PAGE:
“Talking About Death Is Hard, but Some Groups Embrace It” – AARP

“Amid COVID-19 losses, death cafés provide supportive settings for discussions about mortality”

death cafe

by Robin L. Flanigan

“Death has never been easy to talk about in our culture, but COVID-19 has thrust the taboo subject into the spotlight.

“And some groups, called death cafés, are making it less fraught to discuss topics around dying, including fears, spirituality and ethics. With more than 400,000 Americans dead from the coronavirus, mortality is something that is on many people’s minds — whether they’re having a direct experience with it or not.

“With tea and cake or other treats, death cafés — in 73 countries and now mostly virtual — are open to anyone interested in delving into the issue of mortality. With no agendas, only unstructured conversation, their objective is to increase awareness of death in a supportive way while helping people make the most of their lives.”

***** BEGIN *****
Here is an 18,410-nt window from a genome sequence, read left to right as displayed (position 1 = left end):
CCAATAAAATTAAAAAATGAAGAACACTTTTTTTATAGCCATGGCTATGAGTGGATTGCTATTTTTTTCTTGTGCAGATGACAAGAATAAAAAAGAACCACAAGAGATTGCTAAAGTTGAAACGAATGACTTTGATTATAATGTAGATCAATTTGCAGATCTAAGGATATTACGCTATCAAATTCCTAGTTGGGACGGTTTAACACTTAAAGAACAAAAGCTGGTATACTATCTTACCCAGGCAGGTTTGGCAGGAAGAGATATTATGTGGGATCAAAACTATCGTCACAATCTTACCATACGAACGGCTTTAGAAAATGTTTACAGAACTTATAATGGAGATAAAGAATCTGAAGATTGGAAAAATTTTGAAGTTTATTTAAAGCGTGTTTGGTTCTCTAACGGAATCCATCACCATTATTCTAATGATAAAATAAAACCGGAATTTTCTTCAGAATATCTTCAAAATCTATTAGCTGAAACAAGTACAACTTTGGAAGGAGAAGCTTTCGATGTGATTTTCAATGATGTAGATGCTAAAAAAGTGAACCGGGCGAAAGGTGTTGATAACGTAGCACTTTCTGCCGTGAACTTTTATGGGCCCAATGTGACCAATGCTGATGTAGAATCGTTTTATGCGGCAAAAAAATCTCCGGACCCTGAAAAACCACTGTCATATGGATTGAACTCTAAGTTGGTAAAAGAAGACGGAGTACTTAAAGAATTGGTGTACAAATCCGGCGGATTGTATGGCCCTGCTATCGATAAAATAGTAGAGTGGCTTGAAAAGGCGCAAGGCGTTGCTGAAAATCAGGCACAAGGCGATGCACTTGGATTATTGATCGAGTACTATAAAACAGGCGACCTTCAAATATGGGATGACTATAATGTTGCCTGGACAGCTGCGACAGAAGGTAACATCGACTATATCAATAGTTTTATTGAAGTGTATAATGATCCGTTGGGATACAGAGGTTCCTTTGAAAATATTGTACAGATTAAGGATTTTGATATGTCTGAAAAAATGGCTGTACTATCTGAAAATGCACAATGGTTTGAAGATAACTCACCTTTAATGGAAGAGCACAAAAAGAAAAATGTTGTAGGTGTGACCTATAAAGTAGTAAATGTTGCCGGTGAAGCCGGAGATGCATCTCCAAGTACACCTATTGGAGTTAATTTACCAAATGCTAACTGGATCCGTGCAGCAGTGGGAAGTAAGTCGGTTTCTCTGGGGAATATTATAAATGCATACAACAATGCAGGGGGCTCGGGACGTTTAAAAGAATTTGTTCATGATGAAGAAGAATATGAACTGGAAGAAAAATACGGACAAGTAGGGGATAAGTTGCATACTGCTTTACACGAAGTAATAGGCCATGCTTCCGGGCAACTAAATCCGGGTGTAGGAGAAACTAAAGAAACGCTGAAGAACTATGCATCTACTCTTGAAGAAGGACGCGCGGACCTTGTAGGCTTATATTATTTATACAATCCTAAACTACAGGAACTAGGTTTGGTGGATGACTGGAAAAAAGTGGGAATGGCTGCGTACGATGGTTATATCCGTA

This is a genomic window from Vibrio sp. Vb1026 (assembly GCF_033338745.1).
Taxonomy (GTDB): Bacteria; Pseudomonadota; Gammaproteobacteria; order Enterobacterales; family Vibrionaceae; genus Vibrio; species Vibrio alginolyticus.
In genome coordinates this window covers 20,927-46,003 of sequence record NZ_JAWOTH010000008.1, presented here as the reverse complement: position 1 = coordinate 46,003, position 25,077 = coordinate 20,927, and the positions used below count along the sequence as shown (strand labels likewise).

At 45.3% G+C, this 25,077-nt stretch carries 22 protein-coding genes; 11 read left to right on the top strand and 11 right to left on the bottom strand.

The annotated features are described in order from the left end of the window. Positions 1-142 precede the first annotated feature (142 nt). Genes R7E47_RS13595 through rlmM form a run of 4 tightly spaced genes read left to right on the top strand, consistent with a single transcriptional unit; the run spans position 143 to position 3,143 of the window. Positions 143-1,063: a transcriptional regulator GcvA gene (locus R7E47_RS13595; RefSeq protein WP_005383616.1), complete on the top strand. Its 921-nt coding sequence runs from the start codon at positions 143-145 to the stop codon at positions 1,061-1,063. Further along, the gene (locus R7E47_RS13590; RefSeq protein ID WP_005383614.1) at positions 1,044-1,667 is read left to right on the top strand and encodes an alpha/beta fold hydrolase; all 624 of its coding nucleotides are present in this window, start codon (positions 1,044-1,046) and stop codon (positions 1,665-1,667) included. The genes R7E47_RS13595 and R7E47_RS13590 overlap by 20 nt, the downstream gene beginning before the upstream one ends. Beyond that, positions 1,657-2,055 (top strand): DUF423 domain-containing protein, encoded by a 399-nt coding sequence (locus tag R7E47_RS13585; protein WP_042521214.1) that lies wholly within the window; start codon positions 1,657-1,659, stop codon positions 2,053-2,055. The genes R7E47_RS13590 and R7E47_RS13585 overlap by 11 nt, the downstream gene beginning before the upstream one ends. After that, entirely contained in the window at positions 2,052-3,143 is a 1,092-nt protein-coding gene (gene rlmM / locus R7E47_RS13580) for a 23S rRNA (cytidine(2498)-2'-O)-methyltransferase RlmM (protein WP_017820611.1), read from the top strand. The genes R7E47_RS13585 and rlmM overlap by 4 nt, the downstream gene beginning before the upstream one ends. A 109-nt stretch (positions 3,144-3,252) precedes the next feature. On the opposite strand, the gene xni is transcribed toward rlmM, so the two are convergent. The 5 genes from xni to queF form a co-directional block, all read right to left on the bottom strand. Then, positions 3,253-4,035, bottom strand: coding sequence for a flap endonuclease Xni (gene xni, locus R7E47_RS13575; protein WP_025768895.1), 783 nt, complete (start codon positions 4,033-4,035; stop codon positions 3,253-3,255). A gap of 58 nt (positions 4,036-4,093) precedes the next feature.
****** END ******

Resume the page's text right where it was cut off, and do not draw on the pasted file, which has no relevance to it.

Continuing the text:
Click here to continue reading this article at AARP.org.


The Berks-Lancaster-Lebanon Service Area of the Pennsylvania Link to Aging and Disability Resources has been hosting local Death Cafes for the past five years. Due to COVID-19, our Death Cafes have been held virtually via ZOOM for the past year.

The next Death Cafe is tonight — you can still register to come to tonight’s Death Cafe held in collaboration with the Exeter Community Library:

You are invited to a Zoom Death Cafe.
When: Jan 28, 2021 07:00 PM Eastern Time (US and Canada)

Register in advance for this meeting:
https://us02web.zoom.us/meeting/register/tZMld-CpqDguE91tCwdVKhnLQ5_bCMTyUjJl